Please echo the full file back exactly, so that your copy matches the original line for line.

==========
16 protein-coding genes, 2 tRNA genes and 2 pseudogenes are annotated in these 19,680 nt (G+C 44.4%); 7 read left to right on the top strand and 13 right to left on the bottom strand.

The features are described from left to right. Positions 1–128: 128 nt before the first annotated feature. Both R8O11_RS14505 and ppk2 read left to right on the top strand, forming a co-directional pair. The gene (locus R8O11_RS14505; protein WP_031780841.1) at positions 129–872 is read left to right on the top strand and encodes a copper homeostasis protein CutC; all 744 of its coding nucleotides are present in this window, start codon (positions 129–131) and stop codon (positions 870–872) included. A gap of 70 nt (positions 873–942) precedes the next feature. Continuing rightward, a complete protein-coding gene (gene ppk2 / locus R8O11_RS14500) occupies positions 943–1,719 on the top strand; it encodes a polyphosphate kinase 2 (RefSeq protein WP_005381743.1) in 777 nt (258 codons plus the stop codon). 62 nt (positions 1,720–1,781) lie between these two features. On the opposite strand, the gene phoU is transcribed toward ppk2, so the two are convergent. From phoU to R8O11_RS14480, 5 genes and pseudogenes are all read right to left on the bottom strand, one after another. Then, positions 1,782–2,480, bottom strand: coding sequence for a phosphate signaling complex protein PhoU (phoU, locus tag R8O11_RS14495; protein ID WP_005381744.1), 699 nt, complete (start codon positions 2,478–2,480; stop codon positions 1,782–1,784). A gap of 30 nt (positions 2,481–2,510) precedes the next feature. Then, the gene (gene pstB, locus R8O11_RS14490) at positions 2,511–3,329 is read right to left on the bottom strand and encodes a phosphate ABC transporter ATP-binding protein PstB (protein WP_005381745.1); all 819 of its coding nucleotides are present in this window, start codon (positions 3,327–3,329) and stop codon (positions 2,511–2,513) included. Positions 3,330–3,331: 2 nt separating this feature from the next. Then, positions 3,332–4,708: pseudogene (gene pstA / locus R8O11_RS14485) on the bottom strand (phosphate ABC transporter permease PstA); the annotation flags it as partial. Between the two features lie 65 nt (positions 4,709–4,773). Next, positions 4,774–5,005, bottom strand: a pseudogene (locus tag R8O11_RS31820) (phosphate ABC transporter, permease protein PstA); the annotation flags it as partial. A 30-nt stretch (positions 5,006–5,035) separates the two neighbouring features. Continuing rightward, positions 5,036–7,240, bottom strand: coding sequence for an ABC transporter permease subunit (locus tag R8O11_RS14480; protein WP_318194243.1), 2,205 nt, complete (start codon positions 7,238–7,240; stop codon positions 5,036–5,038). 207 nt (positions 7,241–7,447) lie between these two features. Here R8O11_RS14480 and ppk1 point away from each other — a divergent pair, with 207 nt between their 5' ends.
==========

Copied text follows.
16 protein-coding genes, 2 tRNA genes and 2 pseudogenes are annotated in these 19,680 nt (G+C 44.4%); 7 read left to right on the top strand and 13 right to left on the bottom strand.

The features are described from left to right. Positions 1–128: 128 nt before the first annotated feature. Both R8O11_RS14505 and ppk2 read left to right on the top strand, forming a co-directional pair. The gene (locus R8O11_RS14505; protein WP_031780841.1) at positions 129–872 is read left to right on the top strand and encodes a copper homeostasis protein CutC; all 744 of its coding nucleotides are present in this window, start codon (positions 129–131) and stop codon (positions 870–872) included. A gap of 70 nt (positions 873–942) precedes the next feature. Continuing rightward, a complete protein-coding gene (gene ppk2 / locus R8O11_RS14500) occupies positions 943–1,719 on the top strand; it encodes a polyphosphate kinase 2 (RefSeq protein WP_005381743.1) in 777 nt (258 codons plus the stop codon). 62 nt (positions 1,720–1,781) lie between these two features. On the opposite strand, the gene phoU is transcribed toward ppk2, so the two are convergent. From phoU to R8O11_RS14480, 5 genes and pseudogenes are all read right to left on the bottom strand, one after another. Then, positions 1,782–2,480, bottom strand: coding sequence for a phosphate signaling complex protein PhoU (phoU, locus tag R8O11_RS14495; protein ID WP_005381744.1), 699 nt, complete (start codon positions 2,478–2,480; stop codon positions 1,782–1,784). A gap of 30 nt (positions 2,481–2,510) precedes the next feature. Then, the gene (gene pstB, locus R8O11_RS14490) at positions 2,511–3,329 is read right to left on the bottom strand and encodes a phosphate ABC transporter ATP-binding protein PstB (protein WP_005381745.1); all 819 of its coding nucleotides are present in this window, start codon (positions 3,327–3,329) and stop codon (positions 2,511–2,513) included. Positions 3,330–3,331: 2 nt separating this feature from the next. Then, positions 3,332–4,708: pseudogene (gene pstA / locus R8O11_RS14485) on the bottom strand (phosphate ABC transporter permease PstA); the annotation flags it as partial. Between the two features lie 65 nt (positions 4,709–4,773). Next, positions 4,774–5,005, bottom strand: a pseudogene (locus tag R8O11_RS31820) (phosphate ABC transporter, permease protein PstA); the annotation flags it as partial. A 30-nt stretch (positions 5,006–5,035) separates the two neighbouring features. Continuing rightward, positions 5,036–7,240, bottom strand: coding sequence for an ABC transporter permease subunit (locus tag R8O11_RS14480; protein WP_318194243.1), 2,205 nt, complete (start codon positions 7,238–7,240; stop codon positions 5,036–5,038). 207 nt (positions 7,241–7,447) lie between these two features. Here R8O11_RS14480 and ppk1 point away from each other — a divergent pair, with 207 nt between their 5' ends.